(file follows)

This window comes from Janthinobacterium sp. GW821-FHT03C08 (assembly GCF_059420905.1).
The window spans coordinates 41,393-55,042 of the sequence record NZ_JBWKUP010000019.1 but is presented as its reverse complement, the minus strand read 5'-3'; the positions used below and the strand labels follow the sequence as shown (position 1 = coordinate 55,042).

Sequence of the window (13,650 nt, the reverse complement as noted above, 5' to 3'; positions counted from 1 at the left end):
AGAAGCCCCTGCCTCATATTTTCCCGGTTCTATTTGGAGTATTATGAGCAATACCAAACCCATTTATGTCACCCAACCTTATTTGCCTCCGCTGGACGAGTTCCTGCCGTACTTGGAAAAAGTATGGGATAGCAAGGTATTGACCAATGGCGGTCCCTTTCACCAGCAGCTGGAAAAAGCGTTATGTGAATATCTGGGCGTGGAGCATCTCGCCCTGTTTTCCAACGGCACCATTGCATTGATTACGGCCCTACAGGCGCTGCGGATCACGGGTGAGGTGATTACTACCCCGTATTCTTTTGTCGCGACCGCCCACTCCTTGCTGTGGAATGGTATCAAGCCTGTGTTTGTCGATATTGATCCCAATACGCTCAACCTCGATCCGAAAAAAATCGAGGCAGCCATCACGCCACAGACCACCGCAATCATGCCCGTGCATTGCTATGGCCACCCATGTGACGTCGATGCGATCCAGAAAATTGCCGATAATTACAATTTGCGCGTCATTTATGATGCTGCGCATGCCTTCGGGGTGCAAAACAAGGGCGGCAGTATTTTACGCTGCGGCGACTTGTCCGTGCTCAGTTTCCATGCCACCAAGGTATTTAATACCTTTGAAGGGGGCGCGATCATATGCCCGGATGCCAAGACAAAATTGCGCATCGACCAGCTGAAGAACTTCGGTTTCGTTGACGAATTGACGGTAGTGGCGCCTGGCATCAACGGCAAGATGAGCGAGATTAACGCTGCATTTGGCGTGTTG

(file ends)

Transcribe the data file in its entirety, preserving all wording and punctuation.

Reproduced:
This window comes from Janthinobacterium sp. GW821-FHT03C08 (assembly GCF_059420905.1).
The window spans coordinates 41,393-55,042 of the sequence record NZ_JBWKUP010000019.1 but is presented as its reverse complement, the minus strand read 5'-3'; the positions used below and the strand labels follow the sequence as shown (position 1 = coordinate 55,042).

Sequence of the window (13,650 nt, the reverse complement as noted above, 5' to 3'; positions counted from 1 at the left end):
AGAAGCCCCTGCCTCATATTTTCCCGGTTCTATTTGGAGTATTATGAGCAATACCAAACCCATTTATGTCACCCAACCTTATTTGCCTCCGCTGGACGAGTTCCTGCCGTACTTGGAAAAAGTATGGGATAGCAAGGTATTGACCAATGGCGGTCCCTTTCACCAGCAGCTGGAAAAAGCGTTATGTGAATATCTGGGCGTGGAGCATCTCGCCCTGTTTTCCAACGGCACCATTGCATTGATTACGGCCCTACAGGCGCTGCGGATCACGGGTGAGGTGATTACTACCCCGTATTCTTTTGTCGCGACCGCCCACTCCTTGCTGTGGAATGGTATCAAGCCTGTGTTTGTCGATATTGATCCCAATACGCTCAACCTCGATCCGAAAAAAATCGAGGCAGCCATCACGCCACAGACCACCGCAATCATGCCCGTGCATTGCTATGGCCACCCATGTGACGTCGATGCGATCCAGAAAATTGCCGATAATTACAATTTGCGCGTCATTTATGATGCTGCGCATGCCTTCGGGGTGCAAAACAAGGGCGGCAGTATTTTACGCTGCGGCGACTTGTCCGTGCTCAGTTTCCATGCCACCAAGGTATTTAATACCTTTGAAGGGGGCGCGATCATATGCCCGGATGCCAAGACAAAATTGCGCATCGACCAGCTGAAGAACTTCGGTTTCGTTGACGAATTGACGGTAGTGGCGCCTGGCATCAACGGCAAGATGAGCGAGATTAACGCTGCATTTGGCGTGTTG